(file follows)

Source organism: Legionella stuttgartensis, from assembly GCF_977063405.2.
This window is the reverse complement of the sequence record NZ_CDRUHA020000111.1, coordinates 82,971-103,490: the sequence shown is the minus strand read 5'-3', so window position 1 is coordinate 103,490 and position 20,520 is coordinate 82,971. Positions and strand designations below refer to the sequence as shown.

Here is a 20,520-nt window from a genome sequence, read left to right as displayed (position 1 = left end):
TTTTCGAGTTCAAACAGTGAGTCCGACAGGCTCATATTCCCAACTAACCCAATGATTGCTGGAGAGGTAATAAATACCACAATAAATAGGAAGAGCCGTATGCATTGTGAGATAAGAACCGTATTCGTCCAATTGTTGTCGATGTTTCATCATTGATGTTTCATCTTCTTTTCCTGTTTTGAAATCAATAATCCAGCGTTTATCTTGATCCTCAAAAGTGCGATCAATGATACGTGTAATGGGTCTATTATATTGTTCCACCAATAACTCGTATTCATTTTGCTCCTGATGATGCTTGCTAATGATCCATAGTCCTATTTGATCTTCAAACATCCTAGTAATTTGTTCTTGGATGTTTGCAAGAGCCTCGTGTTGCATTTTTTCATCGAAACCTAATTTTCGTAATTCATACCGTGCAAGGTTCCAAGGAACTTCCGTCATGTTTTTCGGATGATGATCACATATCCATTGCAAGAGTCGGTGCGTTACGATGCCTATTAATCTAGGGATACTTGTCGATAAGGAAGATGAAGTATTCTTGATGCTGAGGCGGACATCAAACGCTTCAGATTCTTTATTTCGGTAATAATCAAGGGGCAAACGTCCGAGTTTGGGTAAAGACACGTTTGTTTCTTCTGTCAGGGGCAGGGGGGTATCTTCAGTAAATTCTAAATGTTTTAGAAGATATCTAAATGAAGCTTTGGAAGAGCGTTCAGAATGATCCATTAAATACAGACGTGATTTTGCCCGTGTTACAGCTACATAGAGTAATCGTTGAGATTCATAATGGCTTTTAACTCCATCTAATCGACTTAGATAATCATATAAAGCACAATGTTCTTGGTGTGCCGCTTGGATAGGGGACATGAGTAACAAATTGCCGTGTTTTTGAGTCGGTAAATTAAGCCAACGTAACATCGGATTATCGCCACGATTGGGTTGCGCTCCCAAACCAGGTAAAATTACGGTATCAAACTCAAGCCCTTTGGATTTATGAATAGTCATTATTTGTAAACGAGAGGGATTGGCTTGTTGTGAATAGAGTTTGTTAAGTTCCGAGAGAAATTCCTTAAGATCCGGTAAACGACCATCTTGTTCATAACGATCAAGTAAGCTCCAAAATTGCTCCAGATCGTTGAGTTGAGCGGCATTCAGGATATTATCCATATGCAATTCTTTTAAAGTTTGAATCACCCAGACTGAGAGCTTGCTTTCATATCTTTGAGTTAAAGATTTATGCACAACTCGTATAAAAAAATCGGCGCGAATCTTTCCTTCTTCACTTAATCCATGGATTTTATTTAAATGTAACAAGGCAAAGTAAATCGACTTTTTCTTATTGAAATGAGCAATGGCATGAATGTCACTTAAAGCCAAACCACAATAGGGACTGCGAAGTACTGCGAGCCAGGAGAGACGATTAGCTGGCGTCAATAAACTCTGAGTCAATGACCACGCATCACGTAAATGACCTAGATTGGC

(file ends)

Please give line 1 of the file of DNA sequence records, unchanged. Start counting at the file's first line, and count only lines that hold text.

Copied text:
Source organism: Legionella stuttgartensis, from assembly GCF_977063405.2.